Is it illegal to leave a dog in a hot car?

by PDSA | 3 April 2022 #Lifestyle

As the weather warms up, PDSA is joining forces with other leading animal welfare charities to remind owners that Dogs Die in Hot Cars.

Every year there are devastating reports in the media about dogs left in hot cars to suffer and even die. Sadly many owners are unaware of the tragic consequences from leaving a dog in a hot car.

However, even if they’re left for just a short while, in the shade and with a window cracked open, cars can heat up very quickly which can be extremely dangerous to our four-legged friends.

Cars can reach incredibly high temperatures within minutes of a car stopping. When a dog’s temperature goes above 40°C, it can trigger the start of irreversible damage to the brain and internal organs. Don’t take the risk. And if you think your dog does have heatstroke, contact your vet immediately.

So, is it illegal to leave a dog in a hot car? And what do you do if you see a dog struggling in a sweltering hot car?


Is it illegal to leave a dog in a hot car?

It is not illegal as such to leave a dog in a hot car, but owners are legally responsible for their pet’s health and welfare. If a dog became ill or sadly died due to being left in a hot car, owners could be charged with the offence of animal cruelty under the Animal Welfare Act 2006. This could lead to a prison sentence and/or a fine.


What to do if you see a dog in a hot car

Dog inside car on sunny day looking out the window looking distressed

Dog in distress

Step 1: Make an assessment of the situation. Is the dog showing signs of distress or heatstroke? If they are, dial 999 and ask for assistance.

Step 2: If the situation becomes critical for the dog and the police are too far away or unable to attend, many people’s instinct will be to break into the car to free the dog. If you decide to do this, please be aware that, without proper justification, it could be classed as criminal damage and you may need to be prepared to defend your actions in court.

Step 3: Tell the police what you intend to do and why, and take pictures and/or footage of the dog and the names and numbers of any witnesses to the incident. The law states that you have a lawful excuse to commit damage if you believe that the owner of the property would consent to the damage if they knew the circumstances (section 5(2)(a) Criminal Damage Act 1971). If you need legal advice, please speak to a lawyer.

Step 4: Once the dog is removed from the car, get someone to call a local vet immediately; they may ask you to come straight to them as an emergency. While you wait for advice, move the dog to a shaded/cool area and pour small amounts of cool water over their body. Don’t use ice-cold water as this could put them into shock. Allow the dog to drink small amounts of cool water and take them to the nearest vet as a matter of urgency, even if they seem to have recovered.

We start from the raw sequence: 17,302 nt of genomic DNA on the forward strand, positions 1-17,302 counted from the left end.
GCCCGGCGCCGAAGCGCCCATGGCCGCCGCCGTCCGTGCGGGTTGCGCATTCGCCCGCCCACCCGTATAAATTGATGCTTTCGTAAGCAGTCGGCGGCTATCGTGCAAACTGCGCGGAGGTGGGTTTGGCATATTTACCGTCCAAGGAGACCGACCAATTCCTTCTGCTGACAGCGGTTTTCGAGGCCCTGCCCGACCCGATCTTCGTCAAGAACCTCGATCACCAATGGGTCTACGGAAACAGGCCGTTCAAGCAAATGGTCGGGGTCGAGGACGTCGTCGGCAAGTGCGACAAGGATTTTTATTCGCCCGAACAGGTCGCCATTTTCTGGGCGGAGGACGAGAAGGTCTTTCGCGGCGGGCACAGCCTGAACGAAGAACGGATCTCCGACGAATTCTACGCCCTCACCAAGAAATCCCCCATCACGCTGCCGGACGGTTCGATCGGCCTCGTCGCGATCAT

Dog not in distress

If you see a dog in a hot car but they do not seem like they are in distress or showing signs of heatstroke, read our advice.

Dogs most at risk of developing heatstroke are often overweight, have thicker or longer coats, are young or elderly, or are flat faced breeds (such as Pugs or Bulldogs). But it’s important to remember all dogs can suffer heatstroke.


Tips for pet owners in hot weather

  • Avoid exercising your pet during hot weather. Go for gentle walks early in the morning or late in the evening when it’s cooler. 
  • Remember that pavements can get very hot and may burn your pets’ paws; check with your hand, if it’s too hot for your hand it’s too hot for your pet’s paws!
  • Use pet-safe sun cream on white areas, hairless areas and skin that is exposed to the sun.
  • If you are travelling in the car with your dog, keep them cool by opening the windows or tuning on the air conditioning, take plenty of cool water with you, plan doggy breaks, don’t travel during the hottest part of the day, and install shades so the vehicle isn’t too hot before you get in.
  • Know the early signs of heatstroke which include panting, tiredness, less keen to play, drooling and vomiting and take immediate action. Stop exercising your dog, bring your dog inside into a cool area, give your dog a drink and seek veterinary advice immediately. Severe heatstroke can cause multiple seizures, complete loss of consciousness, loss of coordination, confusion and vomiting and diarrhoea with blood. If untreated it can be fatal.
  • Ensure pets have access to shade and fresh drinking water at all times.
  • Use a cooling mat or wrap an ice pack or frozen water bottle in a tea towel for your pet to lie on.
  • Use cold treats from the fridge or make an ice lolly from pet-friendly ingredients.
  • Finally, never leave your pet in a vehicle, caravan, conservatory or outbuilding in warm weather as they can quickly overheat. (Leaving your pet alone in a vehicle or tied up outside can also put them at greater risk of being stolen.)

Knowing what to do in an emergency situation can mean life or death. Download our first aid guide to help you know what to do in the most common pet emergency situations.

Share this article on:  PDSA | 3 April 2022


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